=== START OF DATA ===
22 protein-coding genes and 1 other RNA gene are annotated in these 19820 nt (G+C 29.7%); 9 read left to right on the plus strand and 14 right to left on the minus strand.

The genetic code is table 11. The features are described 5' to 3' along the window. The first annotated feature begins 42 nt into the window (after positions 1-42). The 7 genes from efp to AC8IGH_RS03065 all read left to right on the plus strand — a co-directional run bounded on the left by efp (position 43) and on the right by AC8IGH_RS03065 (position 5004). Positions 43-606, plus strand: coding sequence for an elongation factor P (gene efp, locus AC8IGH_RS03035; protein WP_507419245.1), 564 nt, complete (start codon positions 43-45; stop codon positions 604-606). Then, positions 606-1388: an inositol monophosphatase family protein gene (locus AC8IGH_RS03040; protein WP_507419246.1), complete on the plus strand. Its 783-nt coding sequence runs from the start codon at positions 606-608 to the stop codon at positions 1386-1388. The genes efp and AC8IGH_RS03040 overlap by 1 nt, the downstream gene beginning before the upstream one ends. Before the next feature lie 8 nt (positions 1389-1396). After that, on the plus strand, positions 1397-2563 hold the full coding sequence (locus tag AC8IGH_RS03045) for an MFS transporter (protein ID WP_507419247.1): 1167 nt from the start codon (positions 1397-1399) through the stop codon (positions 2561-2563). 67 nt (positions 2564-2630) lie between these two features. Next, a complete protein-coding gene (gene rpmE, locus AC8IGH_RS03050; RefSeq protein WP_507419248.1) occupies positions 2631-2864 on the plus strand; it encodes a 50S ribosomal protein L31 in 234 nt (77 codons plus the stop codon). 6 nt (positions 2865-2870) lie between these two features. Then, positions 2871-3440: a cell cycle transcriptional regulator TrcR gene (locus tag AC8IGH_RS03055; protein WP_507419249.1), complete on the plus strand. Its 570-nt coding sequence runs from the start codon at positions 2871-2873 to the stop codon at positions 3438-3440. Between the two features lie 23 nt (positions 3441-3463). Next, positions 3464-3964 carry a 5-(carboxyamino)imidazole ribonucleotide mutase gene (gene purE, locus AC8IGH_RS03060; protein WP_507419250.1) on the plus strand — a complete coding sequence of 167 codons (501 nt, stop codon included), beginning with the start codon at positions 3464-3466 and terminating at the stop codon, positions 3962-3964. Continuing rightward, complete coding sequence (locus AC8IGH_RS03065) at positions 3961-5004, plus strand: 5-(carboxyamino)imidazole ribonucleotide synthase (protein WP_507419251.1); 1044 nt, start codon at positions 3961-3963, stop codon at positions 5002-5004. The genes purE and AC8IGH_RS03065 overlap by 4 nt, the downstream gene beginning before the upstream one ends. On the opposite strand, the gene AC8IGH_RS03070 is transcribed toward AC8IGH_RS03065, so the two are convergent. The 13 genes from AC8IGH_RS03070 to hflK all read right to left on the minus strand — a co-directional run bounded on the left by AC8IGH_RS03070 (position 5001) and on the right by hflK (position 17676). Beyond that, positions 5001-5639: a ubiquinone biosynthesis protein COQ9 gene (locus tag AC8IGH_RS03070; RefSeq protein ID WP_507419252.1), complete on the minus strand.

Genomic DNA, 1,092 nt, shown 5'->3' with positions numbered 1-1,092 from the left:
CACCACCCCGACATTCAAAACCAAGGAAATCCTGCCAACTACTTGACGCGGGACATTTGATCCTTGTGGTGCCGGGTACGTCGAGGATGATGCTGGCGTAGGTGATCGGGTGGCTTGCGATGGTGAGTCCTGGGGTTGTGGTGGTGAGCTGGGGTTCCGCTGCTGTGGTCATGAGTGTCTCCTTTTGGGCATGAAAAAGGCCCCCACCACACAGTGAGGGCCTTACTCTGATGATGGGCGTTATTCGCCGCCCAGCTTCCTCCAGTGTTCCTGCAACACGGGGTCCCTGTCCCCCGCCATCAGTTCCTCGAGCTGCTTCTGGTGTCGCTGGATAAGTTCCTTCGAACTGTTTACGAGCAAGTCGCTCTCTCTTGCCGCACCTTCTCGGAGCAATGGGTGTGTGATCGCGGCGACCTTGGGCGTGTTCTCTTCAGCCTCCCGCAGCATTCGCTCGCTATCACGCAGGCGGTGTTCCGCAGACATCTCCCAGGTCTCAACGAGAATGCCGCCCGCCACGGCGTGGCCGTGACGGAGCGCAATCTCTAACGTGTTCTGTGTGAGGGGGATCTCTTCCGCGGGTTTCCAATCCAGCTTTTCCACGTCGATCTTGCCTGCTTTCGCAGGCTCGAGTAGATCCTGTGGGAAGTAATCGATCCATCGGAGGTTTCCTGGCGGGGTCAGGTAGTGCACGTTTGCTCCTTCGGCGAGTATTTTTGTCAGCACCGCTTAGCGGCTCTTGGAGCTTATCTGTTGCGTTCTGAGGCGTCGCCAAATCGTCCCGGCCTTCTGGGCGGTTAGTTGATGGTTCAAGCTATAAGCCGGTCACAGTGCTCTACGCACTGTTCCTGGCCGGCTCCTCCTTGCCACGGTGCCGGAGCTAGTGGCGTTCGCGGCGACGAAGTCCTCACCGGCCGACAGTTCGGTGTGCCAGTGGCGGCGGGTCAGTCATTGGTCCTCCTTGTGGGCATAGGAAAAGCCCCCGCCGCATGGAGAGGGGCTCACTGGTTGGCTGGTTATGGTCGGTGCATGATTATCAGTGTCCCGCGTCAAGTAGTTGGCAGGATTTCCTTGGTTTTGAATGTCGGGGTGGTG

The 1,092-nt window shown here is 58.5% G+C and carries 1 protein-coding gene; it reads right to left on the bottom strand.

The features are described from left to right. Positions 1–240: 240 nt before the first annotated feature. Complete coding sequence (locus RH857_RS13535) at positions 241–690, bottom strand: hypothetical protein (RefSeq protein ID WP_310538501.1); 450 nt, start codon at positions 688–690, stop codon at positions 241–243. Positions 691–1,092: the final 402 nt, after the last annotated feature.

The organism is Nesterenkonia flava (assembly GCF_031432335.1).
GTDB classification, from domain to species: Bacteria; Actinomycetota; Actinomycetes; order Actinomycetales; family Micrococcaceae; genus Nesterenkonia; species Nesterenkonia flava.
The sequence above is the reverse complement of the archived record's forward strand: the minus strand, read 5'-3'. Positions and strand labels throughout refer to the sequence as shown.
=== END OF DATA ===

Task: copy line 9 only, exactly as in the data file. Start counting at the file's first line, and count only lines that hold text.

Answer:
The sequence above is the reverse complement of the archived record's forward strand: the minus strand, read 5'-3'. Positions and strand labels throughout refer to the sequence as shown.